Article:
There are four important goals that contribute to success of any project. They relate to - Safety, Quality, Time and Cost. Given that safety is non-negotiable, it is not a variable in the equation. Of the remaining three, many a times I have seen quality being sacrificed at the altar of time and cost.
I was in a dilemma. One of the key vendors who had assured me delivery of a critical piece of equipment in time, at the time of ordering, was now dragging his feet. He said, "I can only deliver it by end of the month". We were just in first week of March and that meant three weeks of delay. Considering a week's float in the project schedule later, it still meant two weeks of actual delay.
My project team had worked overtime and found an alternative. With our float completely consumed and with some luck, we would be able to meet our time target with marginal increase in cost but significant difference in quality. My team was pushing for a decision while I was struggling with the dilemma.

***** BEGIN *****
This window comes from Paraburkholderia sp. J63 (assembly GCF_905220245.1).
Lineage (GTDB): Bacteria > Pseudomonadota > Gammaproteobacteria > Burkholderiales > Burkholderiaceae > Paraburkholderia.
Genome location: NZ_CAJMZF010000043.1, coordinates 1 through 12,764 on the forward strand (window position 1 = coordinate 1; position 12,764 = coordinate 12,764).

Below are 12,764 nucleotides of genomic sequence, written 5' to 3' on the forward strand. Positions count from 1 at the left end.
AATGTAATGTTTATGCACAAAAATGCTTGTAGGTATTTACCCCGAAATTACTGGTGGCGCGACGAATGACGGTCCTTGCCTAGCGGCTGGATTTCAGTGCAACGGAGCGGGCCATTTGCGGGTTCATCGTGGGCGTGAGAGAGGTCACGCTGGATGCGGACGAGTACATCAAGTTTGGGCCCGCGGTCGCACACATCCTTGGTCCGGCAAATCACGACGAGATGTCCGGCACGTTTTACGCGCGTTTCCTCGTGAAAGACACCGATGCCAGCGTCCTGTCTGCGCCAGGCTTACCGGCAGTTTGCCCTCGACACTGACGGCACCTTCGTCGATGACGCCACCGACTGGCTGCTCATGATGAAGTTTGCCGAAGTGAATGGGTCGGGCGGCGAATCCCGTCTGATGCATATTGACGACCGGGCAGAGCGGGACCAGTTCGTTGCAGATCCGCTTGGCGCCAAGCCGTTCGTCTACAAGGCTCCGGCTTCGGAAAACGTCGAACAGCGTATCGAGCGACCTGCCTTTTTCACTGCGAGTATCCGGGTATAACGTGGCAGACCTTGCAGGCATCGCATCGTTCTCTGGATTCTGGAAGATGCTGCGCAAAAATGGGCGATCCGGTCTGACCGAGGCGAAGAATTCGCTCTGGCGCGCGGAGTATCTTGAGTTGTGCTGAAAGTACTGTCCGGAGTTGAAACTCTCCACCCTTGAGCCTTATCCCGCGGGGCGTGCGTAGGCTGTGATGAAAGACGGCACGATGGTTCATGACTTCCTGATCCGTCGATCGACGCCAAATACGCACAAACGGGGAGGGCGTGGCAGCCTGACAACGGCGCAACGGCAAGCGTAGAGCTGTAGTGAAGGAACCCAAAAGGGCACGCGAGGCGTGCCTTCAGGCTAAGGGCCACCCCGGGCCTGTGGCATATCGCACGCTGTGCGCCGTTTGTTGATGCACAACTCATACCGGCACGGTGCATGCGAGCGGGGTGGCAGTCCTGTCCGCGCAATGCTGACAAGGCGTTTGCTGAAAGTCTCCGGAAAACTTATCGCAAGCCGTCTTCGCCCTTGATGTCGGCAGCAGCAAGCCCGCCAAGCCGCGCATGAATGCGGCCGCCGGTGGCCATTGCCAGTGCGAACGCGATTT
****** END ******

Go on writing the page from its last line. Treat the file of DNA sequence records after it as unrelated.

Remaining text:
What should I do?
Project managers across the world are faced with similar situations everyday and more often than not they decide in favour of time and cost.
There could be other considerations. A friend recently shared a story with me. A large bearing manufacturer required a very high quality wash to remove small particles remaining in the ball bearings which otherwise would erode the bearings over time. If the wash medium could be cleaned further by an order of magnitude the performance (wear and tear) of the bearings could be guaranteed by a factor of 10 X implying that you may never have to change bearings of your Car unless it is damaged in an accident. The cost of doing this was prohibitive and therefore there were no takers.
Enter new disruptive technology. The wash medium could now be cleaned at an affordable price to the level one could have only aspired before. You thought every ball bearing manufacturer would fall for it. Surprise! Surprise! Still no takers? Now the manufacturers are worried about the volume of business that they will get if the quality is improved by 10 X. A significant segment of their business, the spare parts market, will vanish in no time.
Though cost, time and other business considerations have their own benefits in short term, the benefits of choosing quality over these far outweigh in the long run. So ask the question what will be cost of my decision over the life cycle of the project or how will it serve my customers.
This is what I did. I renegotiated the time for project completion. What? Am I grateful for it? You bet.
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